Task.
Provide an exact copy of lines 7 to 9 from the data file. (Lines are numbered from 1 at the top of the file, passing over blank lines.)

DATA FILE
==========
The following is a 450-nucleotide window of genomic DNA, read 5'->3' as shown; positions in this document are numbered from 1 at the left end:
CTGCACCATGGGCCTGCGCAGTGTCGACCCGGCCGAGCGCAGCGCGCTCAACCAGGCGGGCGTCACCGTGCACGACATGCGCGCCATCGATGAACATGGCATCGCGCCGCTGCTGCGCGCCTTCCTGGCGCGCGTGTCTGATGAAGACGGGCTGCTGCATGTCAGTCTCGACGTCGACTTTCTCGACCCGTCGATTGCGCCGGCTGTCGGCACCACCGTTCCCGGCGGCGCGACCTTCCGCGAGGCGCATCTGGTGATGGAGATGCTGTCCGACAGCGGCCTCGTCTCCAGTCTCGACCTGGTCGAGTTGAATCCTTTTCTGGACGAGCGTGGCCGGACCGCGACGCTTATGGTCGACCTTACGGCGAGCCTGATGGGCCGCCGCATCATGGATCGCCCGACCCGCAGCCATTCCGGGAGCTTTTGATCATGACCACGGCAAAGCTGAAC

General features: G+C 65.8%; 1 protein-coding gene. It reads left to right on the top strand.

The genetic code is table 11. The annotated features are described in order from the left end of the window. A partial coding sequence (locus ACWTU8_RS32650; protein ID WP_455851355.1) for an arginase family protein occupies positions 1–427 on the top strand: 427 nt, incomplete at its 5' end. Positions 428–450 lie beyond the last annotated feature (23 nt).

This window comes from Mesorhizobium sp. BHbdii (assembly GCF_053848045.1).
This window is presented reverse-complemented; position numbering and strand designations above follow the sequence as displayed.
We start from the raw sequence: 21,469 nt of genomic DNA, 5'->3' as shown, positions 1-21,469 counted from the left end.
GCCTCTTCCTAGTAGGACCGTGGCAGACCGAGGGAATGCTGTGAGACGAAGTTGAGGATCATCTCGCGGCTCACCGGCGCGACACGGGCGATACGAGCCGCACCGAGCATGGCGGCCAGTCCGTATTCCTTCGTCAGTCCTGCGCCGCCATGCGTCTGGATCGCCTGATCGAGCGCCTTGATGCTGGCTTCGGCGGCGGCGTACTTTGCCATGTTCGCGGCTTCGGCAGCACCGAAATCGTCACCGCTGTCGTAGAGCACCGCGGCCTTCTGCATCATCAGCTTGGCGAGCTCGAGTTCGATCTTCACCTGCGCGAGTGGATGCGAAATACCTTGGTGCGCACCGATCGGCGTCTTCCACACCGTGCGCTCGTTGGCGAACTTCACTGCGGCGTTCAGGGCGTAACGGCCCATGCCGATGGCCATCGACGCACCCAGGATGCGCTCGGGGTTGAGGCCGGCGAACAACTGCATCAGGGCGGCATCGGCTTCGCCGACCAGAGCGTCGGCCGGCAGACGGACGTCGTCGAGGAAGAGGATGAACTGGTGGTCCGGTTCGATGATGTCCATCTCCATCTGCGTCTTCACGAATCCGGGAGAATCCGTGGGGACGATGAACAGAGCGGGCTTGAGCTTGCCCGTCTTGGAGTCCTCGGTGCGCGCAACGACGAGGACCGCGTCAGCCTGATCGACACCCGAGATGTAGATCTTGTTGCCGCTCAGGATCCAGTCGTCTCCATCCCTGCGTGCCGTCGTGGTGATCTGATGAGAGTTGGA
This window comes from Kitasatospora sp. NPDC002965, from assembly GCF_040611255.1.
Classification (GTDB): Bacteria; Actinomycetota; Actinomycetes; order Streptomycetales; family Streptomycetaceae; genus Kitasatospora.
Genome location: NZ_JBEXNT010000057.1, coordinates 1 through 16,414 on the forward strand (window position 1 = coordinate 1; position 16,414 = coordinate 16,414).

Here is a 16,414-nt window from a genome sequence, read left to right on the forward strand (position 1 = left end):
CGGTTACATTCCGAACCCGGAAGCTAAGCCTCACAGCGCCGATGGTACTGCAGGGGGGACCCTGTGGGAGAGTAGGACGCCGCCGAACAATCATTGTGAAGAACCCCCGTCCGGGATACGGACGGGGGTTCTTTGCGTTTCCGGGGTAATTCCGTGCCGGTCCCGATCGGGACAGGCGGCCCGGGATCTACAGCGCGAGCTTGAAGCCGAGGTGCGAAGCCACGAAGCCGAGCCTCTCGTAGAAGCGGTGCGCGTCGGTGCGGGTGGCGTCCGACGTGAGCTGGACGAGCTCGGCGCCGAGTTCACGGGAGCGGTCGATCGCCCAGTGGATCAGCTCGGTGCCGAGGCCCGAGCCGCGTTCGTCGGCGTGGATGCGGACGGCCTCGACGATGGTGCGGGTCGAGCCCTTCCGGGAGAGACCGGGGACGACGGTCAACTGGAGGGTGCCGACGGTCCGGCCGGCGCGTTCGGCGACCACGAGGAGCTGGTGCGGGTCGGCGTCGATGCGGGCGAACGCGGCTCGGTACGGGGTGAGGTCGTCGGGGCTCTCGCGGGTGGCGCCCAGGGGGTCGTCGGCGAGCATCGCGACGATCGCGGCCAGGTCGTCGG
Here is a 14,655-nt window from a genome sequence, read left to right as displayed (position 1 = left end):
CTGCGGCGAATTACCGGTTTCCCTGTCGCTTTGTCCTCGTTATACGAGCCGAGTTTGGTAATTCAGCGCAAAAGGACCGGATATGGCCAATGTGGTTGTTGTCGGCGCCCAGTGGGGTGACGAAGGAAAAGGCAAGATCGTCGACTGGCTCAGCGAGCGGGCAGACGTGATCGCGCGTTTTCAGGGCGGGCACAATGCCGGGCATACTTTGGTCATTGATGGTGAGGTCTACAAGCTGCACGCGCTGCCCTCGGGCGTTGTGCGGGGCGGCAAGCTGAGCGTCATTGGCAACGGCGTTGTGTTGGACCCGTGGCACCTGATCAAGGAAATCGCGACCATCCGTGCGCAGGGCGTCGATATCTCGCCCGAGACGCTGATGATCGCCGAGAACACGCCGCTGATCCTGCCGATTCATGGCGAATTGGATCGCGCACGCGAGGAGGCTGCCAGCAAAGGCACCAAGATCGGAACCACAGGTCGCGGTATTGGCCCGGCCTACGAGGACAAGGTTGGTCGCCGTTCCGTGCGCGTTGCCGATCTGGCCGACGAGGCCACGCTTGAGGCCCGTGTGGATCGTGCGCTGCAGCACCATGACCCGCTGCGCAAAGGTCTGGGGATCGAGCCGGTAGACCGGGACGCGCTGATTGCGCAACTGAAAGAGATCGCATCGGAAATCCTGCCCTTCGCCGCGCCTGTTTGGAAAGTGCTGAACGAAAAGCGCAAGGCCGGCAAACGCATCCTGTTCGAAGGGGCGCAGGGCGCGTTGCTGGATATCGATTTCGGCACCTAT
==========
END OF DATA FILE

We start from the raw sequence: 21,469 nt of genomic DNA, 5'->3' as shown, positions 1-21,469 counted from the left end.
GCCTCTTCCTAGTAGGACCGTGGCAGACCGAGGGAATGCTGTGAGACGAAGTTGAGGATCATCTCGCGGCTCACCGGCGCGACACGGGCGATACGAGCCGCACCGAGCATGGCGGCCAGTCCGTATTCCTTCGTCAGTCCTGCGCCGCCATGCGTCTGGATCGCCTGATCGAGCGCCTTGATGCTGGCTTCGGCGGCGGCGTACTTTGCCATGTTCGCGGCTTCGGCAGCACCGAAATCGTCACCGCTGTCGTAGAGCACCGCGGCCTTCTGCATCATCAGCTTGGCGAGCTCGAGTTCGATCTTCACCTGCGCGAGTGGATGCGAAATACCTTGGTGCGCACCGATCGGCGTCTTCCACACCGTGCGCTCGTTGGCGAACTTCACTGCGGCGTTCAGGGCGTAACGGCCCATGCCGATGGCCATCGACGCACCCAGGATGCGCTCGGGGTTGAGGCCGGCGAACAACTGCATCAGGGCGGCATCGGCTTCGCCGACCAGAGCGTCGGCCGGCAGACGGACGTCGTCGAGGAAGAGGATGAACTGGTGGTCCGGTTCGATGATGTCCATCTCCATCTGCGTCTTCACGAATCCGGGAGAATCCGTGGGGACGATGAACAGAGCGGGCTTGAGCTTGCCCGTCTTGGAGTCCTCGGTGCGCGCAACGACGAGGACCGCGTCAGCCTGATCGACACCCGAGATGTAGATCTTGTTGCCGCTCAGGATCCAGTCGTCTCCATCCCTGCGTGCCGTCGTGGTGATCTGATGAGAGTTGGA
This window comes from Kitasatospora sp. NPDC002965, from assembly GCF_040611255.1.